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Gore, Patino ready to battle for roster spots

Top Padres pitching prospects encouraged to 'get after it'
MacKenzie Gore racked up 135 strikeouts over 101 innings across two Minor League levels in 2019. (Charlie Riedel/AP)
July 5, 2020

The Padres have prided themselves on an abundant farm system that bodes well for the future. With two of baseball's top pitching prospects waiting in the wings and a 60-game sprint ahead, that future may be now.

The Padres have prided themselves on an abundant farm system that bodes well for the future. With two of baseball's top pitching prospects waiting in the wings and a 60-game sprint ahead, that future may be now.

Top prospect MacKenzie Gore and third-ranked Luis Patiño were added to San Diego's 60-man player pool last week, although that didn't exactly come as a surprise. The Padres have 18 of their top 30 prospects in the pool along with first-round pick Robert Hassell III. And they're expected to add third-rounder Cole Wilcox in the next few days. Many of the additions are for developmental purposes. But Gore and Patino possess unique opportunities to impact the team from the outset -- which is exactly what they're expecting to do.

"When I got in to Spring Training I went in with the mentality that I was going to learn. ... It was a learning process, first and foremost," Patino said Sunday through team translator David Longley. "But at the same time, I've never been someone who is indecisive or unclear about my goals or what I believe in.

"When I was there, my mind was made up that I was going to make the team. Even if the chances were low ... I had it made up in my mind that I was making the team, no matter what, until the day they sent me down. Nothing is going to change that mindset. It's how I've always acted and what I've always believed. I'm someone who is very convicted and always positive, never focusing on the negatives or what I can't do. That's the same case here."

Although their Cactus League exposure was limited -- both made only two appearances -- Patino and Gore will get plenty of repetitions facing the Padres' big league hitters in simulated games during Summer Camp. They also have two fantastic 2019 campaigns to back them up.

Both earned midseason promotions to Double-A last year, with Gore posting a 1.69 ERA and 0.83 WHIP between the California and Texas leagues and Patino putting up a 2.57 ERA and averaging 11.7 strikeouts per nine innings. A video game-like season for Gore, in which the southpaw limited opponents to a .164 average while striking out 35 percent of them, earned him's Starting Pitcher of the Year award. Both were named Organization All-Stars.

In a normal season, a call to The Show certainly appeared to be in the cards for Gore and Patino. However, with the pandemic upending any sense of normalcy, there's a decent chance that MLB Pipeline's top overall pitching prospect could end up on the Friars' Opening Day roster, with Patino -- ranked 27th -- right behind him.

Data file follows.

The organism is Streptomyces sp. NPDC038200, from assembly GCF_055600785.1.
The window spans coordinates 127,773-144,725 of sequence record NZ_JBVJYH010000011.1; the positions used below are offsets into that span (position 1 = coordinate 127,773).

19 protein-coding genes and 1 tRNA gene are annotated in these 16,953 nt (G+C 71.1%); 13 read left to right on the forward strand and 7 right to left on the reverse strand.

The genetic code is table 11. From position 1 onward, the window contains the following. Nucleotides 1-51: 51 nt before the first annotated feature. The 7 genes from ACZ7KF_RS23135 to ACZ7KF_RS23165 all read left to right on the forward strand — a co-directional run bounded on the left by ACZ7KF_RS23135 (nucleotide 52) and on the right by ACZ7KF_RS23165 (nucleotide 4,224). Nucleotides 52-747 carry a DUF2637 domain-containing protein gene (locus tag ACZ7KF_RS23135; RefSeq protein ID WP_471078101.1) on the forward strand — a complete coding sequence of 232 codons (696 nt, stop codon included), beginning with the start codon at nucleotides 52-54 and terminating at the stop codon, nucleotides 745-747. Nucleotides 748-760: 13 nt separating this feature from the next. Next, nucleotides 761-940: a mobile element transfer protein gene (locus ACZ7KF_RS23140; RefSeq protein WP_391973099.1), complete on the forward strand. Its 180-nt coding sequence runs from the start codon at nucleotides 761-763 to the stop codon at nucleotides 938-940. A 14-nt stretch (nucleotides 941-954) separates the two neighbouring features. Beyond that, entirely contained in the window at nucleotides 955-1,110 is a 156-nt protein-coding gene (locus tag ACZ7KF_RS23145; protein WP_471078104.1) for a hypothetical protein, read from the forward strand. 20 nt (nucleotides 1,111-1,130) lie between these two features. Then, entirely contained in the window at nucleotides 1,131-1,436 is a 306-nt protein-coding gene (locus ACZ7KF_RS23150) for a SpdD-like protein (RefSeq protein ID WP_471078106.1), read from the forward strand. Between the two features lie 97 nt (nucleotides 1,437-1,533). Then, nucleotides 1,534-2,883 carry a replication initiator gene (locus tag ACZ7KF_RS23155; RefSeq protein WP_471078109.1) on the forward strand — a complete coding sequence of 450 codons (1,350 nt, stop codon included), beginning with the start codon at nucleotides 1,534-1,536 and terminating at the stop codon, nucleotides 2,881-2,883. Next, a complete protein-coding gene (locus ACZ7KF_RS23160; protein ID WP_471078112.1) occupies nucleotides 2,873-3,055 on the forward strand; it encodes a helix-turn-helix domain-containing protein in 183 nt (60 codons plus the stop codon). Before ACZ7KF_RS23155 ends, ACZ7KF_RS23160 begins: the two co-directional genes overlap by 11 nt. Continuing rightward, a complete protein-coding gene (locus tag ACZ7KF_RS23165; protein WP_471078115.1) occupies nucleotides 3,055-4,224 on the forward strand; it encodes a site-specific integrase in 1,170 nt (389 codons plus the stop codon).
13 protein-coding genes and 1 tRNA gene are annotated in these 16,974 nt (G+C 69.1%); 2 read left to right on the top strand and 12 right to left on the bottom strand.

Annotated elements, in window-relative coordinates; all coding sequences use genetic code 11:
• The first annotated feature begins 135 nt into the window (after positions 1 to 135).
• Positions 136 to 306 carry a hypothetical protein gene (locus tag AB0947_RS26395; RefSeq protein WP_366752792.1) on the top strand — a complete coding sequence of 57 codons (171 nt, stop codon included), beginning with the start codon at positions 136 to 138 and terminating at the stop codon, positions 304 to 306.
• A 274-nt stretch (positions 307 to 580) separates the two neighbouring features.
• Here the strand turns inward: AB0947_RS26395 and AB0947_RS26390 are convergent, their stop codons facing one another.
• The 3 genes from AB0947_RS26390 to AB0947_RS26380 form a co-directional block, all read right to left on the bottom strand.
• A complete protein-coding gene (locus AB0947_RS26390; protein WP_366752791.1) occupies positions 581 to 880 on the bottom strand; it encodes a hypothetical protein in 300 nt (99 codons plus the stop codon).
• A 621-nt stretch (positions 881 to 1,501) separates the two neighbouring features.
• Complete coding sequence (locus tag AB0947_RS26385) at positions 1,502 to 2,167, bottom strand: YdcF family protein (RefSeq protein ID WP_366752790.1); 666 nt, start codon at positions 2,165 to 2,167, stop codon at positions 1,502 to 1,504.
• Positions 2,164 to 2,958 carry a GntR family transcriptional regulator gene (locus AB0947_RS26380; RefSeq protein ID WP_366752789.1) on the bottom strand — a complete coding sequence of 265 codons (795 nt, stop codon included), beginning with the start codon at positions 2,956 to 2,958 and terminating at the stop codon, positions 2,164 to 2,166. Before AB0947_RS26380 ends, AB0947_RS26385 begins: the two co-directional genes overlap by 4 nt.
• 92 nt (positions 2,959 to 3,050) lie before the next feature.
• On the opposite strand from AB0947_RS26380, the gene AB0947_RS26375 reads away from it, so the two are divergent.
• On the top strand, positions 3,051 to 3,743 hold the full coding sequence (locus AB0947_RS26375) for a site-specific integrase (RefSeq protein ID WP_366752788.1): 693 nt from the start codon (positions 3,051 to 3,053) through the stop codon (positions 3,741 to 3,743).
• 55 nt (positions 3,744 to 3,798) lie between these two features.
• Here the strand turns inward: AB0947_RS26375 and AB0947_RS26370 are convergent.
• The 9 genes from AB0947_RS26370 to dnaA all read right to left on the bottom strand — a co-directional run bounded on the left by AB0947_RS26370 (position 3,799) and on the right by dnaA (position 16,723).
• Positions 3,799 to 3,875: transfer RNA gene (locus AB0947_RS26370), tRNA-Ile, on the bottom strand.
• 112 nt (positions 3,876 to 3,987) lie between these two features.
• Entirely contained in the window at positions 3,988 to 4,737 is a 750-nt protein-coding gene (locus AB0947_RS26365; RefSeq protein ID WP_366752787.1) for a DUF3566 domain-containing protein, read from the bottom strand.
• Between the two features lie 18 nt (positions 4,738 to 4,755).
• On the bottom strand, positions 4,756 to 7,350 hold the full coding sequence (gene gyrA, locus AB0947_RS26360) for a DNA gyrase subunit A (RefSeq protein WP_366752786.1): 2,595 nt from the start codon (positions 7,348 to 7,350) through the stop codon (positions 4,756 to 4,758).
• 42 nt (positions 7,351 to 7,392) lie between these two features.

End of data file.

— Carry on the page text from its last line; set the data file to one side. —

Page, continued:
There are still plenty of questions regarding how the situation plays out. The Padres have all but cemented their starting rotation in righties Chris Paddack, Dinelson Lamet, Garrett Richards and Zach Davies and lefty Joey Lucchesi. But first-year manager Jayce Tingler has toyed with the idea of a six-man rotation, among other things.

"It's all an open game right now," Tingler said. "It's why we need to use these next 18-19 intrasquad games and practices. They're going to be competing for roles. Is that a starting role or out of the bullpen, one time through the lineup? Is that long relief? Is that short relief? We have to be prepared for all hands on deck."

The skipper reiterated what he'd like to see from his prized prospects, with the main focus being a no-fear, all-in approach.

"Don't nibble," Tingler said. "Get after it and get in the zone, especially in these days. I want to find out what their ball does against (Manny) Machado, (Eric) Hosmer, (Fernando) Tatis (Jr.), (Jurickson) Profar. I want to find out how aggressive they can be and find out how their stuff plays."

That should be no problem for either one, especially Gore, who's been repeating a similar mantra since making his professional debut in 2017.

"The biggest thing is to just be aggressive and go after people. Trust your stuff and good things will happen," the 21-year-old said. "When there's a little fear in there, that's when bad things happen, but if you're aggressive ... that's where you'll have the success."

Tingler expects to take 12 pitchers that could essentially build into starters, but acknowledged between COVID-19 concerns and health and safety protocols that needs and strategy change on a daily basis. Either way, Patino and Gore are eager to prove themselves and make the team in whatever capacity the organization needs.

"There's 60 games and I'm going to do everything I can to help this team," Gore said. "I think we're in a really good spot right now as a club."

"I'm here now," Patino added. "I know I can help the team. I know I can make an impact this year. I've always known that."